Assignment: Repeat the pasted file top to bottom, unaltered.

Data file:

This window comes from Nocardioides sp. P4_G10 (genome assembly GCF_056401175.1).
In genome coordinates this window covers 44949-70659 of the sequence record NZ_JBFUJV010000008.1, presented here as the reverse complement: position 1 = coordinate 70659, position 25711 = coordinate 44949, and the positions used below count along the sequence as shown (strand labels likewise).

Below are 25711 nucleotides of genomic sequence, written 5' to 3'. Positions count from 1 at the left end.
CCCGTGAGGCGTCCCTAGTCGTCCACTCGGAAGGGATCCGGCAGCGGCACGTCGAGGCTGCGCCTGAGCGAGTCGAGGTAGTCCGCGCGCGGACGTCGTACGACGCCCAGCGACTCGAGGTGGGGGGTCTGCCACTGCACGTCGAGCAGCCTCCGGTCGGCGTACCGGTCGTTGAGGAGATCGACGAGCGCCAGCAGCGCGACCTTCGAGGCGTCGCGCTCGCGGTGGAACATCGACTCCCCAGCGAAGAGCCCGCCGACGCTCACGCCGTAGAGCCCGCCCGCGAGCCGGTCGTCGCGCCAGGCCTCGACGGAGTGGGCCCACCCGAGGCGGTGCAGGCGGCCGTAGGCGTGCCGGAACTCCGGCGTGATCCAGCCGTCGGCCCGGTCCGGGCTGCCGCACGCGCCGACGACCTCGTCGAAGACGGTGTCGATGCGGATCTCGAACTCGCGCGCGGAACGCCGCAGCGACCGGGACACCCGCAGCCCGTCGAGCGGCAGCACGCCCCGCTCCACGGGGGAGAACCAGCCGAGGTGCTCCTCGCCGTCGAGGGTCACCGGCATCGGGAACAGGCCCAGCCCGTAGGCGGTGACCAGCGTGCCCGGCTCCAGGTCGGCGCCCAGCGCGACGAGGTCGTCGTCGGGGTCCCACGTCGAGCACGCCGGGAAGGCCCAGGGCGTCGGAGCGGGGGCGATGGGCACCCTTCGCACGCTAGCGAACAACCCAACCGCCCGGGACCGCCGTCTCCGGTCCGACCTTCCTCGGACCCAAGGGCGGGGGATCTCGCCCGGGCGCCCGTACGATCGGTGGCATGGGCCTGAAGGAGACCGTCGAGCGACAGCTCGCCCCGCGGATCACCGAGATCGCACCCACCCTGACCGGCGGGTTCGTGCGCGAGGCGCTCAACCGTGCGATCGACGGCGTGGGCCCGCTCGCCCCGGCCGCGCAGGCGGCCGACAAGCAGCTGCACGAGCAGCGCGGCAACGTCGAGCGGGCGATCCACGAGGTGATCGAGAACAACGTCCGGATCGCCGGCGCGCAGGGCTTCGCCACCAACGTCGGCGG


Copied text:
This window comes from Nocardioides sp. P4_G10 (genome assembly GCF_056401175.1).
In genome coordinates this window covers 44949-70659 of the sequence record NZ_JBFUJV010000008.1, presented here as the reverse complement: position 1 = coordinate 70659, position 25711 = coordinate 44949, and the positions used below count along the sequence as shown (strand labels likewise).

Below are 25711 nucleotides of genomic sequence, written 5' to 3'. Positions count from 1 at the left end.
CCCGTGAGGCGTCCCTAGTCGTCCACTCGGAAGGGATCCGGCAGCGGCACGTCGAGGCTGCGCCTGAGCGAGTCGAGGTAGTCCGCGCGCGGACGTCGTACGACGCCCAGCGACTCGAGGTGGGGGGTCTGCCACTGCACGTCGAGCAGCCTCCGGTCGGCGTACCGGTCGTTGAGGAGATCGACGAGCGCCAGCAGCGCGACCTTCGAGGCGTCGCGCTCGCGGTGGAACATCGACTCCCCAGCGAAGAGCCCGCCGACGCTCACGCCGTAGAGCCCGCCCGCGAGCCGGTCGTCGCGCCAGGCCTCGACGGAGTGGGCCCACCCGAGGCGGTGCAGGCGGCCGTAGGCGTGCCGGAACTCCGGCGTGATCCAGCCGTCGGCCCGGTCCGGGCTGCCGCACGCGCCGACGACCTCGTCGAAGACGGTGTCGATGCGGATCTCGAACTCGCGCGCGGAACGCCGCAGCGACCGGGACACCCGCAGCCCGTCGAGCGGCAGCACGCCCCGCTCCACGGGGGAGAACCAGCCGAGGTGCTCCTCGCCGTCGAGGGTCACCGGCATCGGGAACAGGCCCAGCCCGTAGGCGGTGACCAGCGTGCCCGGCTCCAGGTCGGCGCCCAGCGCGACGAGGTCGTCGTCGGGGTCCCACGTCGAGCACGCCGGGAAGGCCCAGGGCGTCGGAGCGGGGGCGATGGGCACCCTTCGCACGCTAGCGAACAACCCAACCGCCCGGGACCGCCGTCTCCGGTCCGACCTTCCTCGGACCCAAGGGCGGGGGATCTCGCCCGGGCGCCCGTACGATCGGTGGCATGGGCCTGAAGGAGACCGTCGAGCGACAGCTCGCCCCGCGGATCACCGAGATCGCACCCACCCTGACCGGCGGGTTCGTGCGCGAGGCGCTCAACCGTGCGATCGACGGCGTGGGCCCGCTCGCCCCGGCCGCGCAGGCGGCCGACAAGCAGCTGCACGAGCAGCGCGGCAACGTCGAGCGGGCGATCCACGAGGTGATCGAGAACAACGTCCGGATCGCCGGCGCGCAGGGCTTCGCCACCAACGTCGGCGG